Año Nuevo Island is the site of a historic light tower and fog signal on about 9 acres (3.6 ha) and separated from Point Año Nuevo by a shallow channel encompassed by Año Nuevo State Park, about 21 miles (34 km) northwest of Santa Cruz and 11 miles (18 km) south-southeast of Pescadero, California. The point was named by Father Antonio de la Ascensión, the chaplain for maritime explorer Sebastián Vizcaíno, who sailed by the point on the first day of the new year in 1603. At that time, the island was connected to the mainland and has since been separated by erosion of the headland. The island and point represent rocks of the Monterey Formation that developed during the Miocene and consist of light grey to whitish mudstone. The formation varies in thickness from 395 feet (120 m) to more than 1,968 feet (600 m). The bedrock on the mainland is mostly covered by sand dunes and marine terrace deposits. The marine terraces that represent much of the mainland topography were formed by wave erosion during the Pleistocene in response to fluctuating sea levels and regional uplift. The mudstone cliffs at Año Nuevo Point are eroding at about 1 foot (0.3 m) per year and the submerged wave eroded platform now separating the point from the island has opened to a width of 0.5 miles (0.8 km) in the 400 years since Vizcaíno’s visit.
The Quiroste Ohlone people were the first known people to inhabit the Año Nuevo area. Mission Santa Cruz was founded in 1791 and the Quiroste population plunged due to introduced diseases. By 1816, Mission Santa Cruz established a cattle ranch at Punta de Año Nuevo. After the Mexican War of Independence in 1821, the mission lands were secularized and dismantled into land grants to promote settlement. In 1842, a land grant of 17,753 acres (7,184 ha) called Rancho Punta del Año Nuevo was given to Simeon Castro by Governor Juan B. Alvarado. The grant extended from Arroyo de los Frijoles in the north to Point Año Nuevo in the south. In 1851, Maria Antonio Pico de Castro sold the rancho to Santa Cruz pioneer Isaac Graham. In 1862, Jeremiah Clark and Loren Coburn of San Francisco purchased Rancho Punta del Año Nuevo and leased much of the land to a dairy enterprise run by the Steele family who eventually bought 7,000 acres (2,833 ha). Several high-profile shipwrecks including the Carrier Pigeon lost in 1853, followed by Sir John Franklin in 1865, and the Coya in 1866, prompted a demand for light stations along this coast. In 1870, the U.S. Congress provided funding for the Lighthouse Board to purchase property from Coburn for lighthouse reserves, and in 1871, appropriated funds to construct navigation aids at Pigeon Point and Año Nuevo Island.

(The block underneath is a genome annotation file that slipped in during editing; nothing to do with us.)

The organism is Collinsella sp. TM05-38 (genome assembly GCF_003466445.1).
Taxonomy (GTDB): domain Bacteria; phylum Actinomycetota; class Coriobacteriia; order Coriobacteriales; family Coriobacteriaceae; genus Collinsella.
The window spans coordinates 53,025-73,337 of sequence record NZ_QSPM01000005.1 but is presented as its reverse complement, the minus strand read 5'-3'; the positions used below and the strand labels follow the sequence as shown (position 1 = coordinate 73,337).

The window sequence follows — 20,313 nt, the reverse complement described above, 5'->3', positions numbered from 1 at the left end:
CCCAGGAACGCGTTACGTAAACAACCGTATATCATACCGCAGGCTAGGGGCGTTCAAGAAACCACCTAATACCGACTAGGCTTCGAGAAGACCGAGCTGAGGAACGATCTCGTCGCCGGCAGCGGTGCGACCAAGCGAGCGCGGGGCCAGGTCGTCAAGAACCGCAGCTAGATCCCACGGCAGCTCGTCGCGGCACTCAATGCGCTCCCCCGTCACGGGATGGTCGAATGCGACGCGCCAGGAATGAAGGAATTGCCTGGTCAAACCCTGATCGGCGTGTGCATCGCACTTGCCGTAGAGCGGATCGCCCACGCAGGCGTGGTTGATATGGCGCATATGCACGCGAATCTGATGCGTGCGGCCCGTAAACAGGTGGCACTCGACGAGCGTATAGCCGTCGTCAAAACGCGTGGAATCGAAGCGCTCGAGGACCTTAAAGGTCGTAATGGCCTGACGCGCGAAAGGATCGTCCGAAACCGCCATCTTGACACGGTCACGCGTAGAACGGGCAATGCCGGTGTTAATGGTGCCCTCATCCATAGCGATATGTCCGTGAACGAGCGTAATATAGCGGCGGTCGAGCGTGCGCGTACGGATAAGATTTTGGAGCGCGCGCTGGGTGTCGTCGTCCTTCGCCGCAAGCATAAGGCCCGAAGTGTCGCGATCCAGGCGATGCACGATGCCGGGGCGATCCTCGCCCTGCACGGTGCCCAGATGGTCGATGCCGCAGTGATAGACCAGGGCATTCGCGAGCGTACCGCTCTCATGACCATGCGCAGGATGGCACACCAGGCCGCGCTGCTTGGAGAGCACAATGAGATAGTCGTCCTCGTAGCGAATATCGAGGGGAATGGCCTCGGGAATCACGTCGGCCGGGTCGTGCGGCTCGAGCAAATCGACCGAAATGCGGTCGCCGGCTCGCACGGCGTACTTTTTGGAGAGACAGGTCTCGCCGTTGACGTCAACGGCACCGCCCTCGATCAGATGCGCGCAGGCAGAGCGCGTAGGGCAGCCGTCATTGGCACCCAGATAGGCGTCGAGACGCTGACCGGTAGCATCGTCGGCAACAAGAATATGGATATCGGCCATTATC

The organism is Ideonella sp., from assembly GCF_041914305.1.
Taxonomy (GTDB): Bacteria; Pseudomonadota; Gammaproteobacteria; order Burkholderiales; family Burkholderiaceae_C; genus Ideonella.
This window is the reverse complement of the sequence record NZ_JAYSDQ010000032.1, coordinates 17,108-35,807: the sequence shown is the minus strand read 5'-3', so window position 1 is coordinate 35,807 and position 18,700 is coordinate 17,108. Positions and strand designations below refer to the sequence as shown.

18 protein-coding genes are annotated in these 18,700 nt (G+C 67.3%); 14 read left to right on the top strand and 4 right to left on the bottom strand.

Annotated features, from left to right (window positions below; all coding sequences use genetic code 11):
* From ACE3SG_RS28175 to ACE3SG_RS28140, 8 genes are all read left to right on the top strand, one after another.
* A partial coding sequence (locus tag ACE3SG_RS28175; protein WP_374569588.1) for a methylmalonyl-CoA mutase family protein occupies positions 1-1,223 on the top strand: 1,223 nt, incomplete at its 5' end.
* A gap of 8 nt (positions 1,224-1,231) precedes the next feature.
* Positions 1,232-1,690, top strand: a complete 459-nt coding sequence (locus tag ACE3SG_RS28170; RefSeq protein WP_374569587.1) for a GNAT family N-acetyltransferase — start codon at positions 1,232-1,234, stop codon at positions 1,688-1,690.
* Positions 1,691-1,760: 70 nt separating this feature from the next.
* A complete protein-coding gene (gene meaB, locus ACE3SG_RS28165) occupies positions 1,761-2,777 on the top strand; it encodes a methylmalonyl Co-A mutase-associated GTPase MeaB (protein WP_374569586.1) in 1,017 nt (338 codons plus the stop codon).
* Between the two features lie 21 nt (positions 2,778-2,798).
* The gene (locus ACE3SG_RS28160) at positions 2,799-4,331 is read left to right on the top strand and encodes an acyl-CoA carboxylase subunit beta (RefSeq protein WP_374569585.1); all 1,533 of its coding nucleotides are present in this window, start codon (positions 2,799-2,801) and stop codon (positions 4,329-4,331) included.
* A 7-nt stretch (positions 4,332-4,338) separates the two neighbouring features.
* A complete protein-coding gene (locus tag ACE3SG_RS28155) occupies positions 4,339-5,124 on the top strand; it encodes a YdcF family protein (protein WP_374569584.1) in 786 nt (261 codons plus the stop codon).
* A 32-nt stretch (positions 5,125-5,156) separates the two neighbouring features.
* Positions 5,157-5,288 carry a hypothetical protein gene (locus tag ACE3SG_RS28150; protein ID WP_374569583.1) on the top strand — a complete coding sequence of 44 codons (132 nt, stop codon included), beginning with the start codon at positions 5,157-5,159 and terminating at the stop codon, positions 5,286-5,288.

A lighthouse was first built at Pigeon Point, and only a fog signal was constructed on Año Nuevo Island that first operated in 1872. On average the fog signal was in operation roughly 700 hours a year and consumed about forty tons of coal per year. To collect water for the steam whistle, the facility included a water catchment basin and cistern. In 1890, a light was mounted on a post on the seaward side of the fog signal to improve the station’s effectiveness. In 1905, a nine-room two-story structure was completed to house the light keepers and their families, and in 1907, a 15,000-gallon redwood water tank was built. In 1911, a lantern room was added on top of the water tank to house a new Fresnel lens, and in 1914 the light was transferred to a taller steel skeleton tower. The station was deactivated in 1948 and replaced by a whistle buoy south of the island. In 1976, the steel light tower was cut down. The historic fog signal buildings are now used as a laboratory and dormitory for the Institute of Marine Sciences at the University of California Santa Cruz. In 2007, the Año Nuevo State Marine Conservation Area was established to protect marine life. Point Año Nuevo is used by thousands of breeding seabirds and marine mammals and supports a world-famous elephant seal haul out and breeding ground. The waters surrounding the point attract a concentration of great white sharks and include habitat for depleted canary rockfish and feeding area for threatened marbled murrelets. Read more here and here. Explore more of Año Nuevo Island and Año Nuevo State Park here: